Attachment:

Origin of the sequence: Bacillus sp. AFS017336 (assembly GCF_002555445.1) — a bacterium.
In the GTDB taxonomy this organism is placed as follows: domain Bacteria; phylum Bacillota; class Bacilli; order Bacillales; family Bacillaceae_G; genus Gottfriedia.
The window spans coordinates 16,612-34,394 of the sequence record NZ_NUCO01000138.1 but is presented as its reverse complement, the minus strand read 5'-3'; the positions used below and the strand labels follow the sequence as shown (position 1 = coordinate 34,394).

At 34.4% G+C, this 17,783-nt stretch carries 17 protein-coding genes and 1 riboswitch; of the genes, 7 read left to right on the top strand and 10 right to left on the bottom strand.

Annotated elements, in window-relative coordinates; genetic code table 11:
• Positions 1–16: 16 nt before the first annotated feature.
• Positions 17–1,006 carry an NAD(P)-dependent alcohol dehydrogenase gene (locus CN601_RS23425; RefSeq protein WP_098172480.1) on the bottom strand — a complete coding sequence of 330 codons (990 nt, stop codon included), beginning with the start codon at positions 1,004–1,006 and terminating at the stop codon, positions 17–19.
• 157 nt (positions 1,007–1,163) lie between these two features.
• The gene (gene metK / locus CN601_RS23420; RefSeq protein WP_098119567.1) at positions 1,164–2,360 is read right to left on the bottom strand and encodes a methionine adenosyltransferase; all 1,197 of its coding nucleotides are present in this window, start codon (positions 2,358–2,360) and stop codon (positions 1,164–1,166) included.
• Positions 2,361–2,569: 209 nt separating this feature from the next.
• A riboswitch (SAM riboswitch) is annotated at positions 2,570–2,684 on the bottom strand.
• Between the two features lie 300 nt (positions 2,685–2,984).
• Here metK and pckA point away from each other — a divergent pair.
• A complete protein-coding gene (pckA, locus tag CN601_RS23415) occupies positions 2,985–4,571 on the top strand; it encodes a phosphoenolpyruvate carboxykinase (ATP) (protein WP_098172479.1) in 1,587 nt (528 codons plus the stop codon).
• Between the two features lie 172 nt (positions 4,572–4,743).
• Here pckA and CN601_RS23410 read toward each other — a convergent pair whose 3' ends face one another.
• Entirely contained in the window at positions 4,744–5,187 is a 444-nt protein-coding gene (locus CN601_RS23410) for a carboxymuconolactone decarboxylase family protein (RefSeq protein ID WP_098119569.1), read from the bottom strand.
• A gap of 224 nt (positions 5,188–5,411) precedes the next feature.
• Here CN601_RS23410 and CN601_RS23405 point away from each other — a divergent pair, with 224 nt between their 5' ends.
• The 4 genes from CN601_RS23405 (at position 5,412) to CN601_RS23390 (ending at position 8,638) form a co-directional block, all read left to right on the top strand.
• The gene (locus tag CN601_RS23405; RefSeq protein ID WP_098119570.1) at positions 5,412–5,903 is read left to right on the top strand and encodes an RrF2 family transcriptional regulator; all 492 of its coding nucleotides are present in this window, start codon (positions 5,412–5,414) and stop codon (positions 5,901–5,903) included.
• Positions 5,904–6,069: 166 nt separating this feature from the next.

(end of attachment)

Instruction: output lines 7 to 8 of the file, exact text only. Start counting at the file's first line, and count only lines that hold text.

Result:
• Positions 17–1,006 carry an NAD(P)-dependent alcohol dehydrogenase gene (locus CN601_RS23425; RefSeq protein WP_098172480.1) on the bottom strand — a complete coding sequence of 330 codons (990 nt, stop codon included), beginning with the start codon at positions 1,004–1,006 and terminating at the stop codon, positions 17–19.
• 157 nt (positions 1,007–1,163) lie between these two features.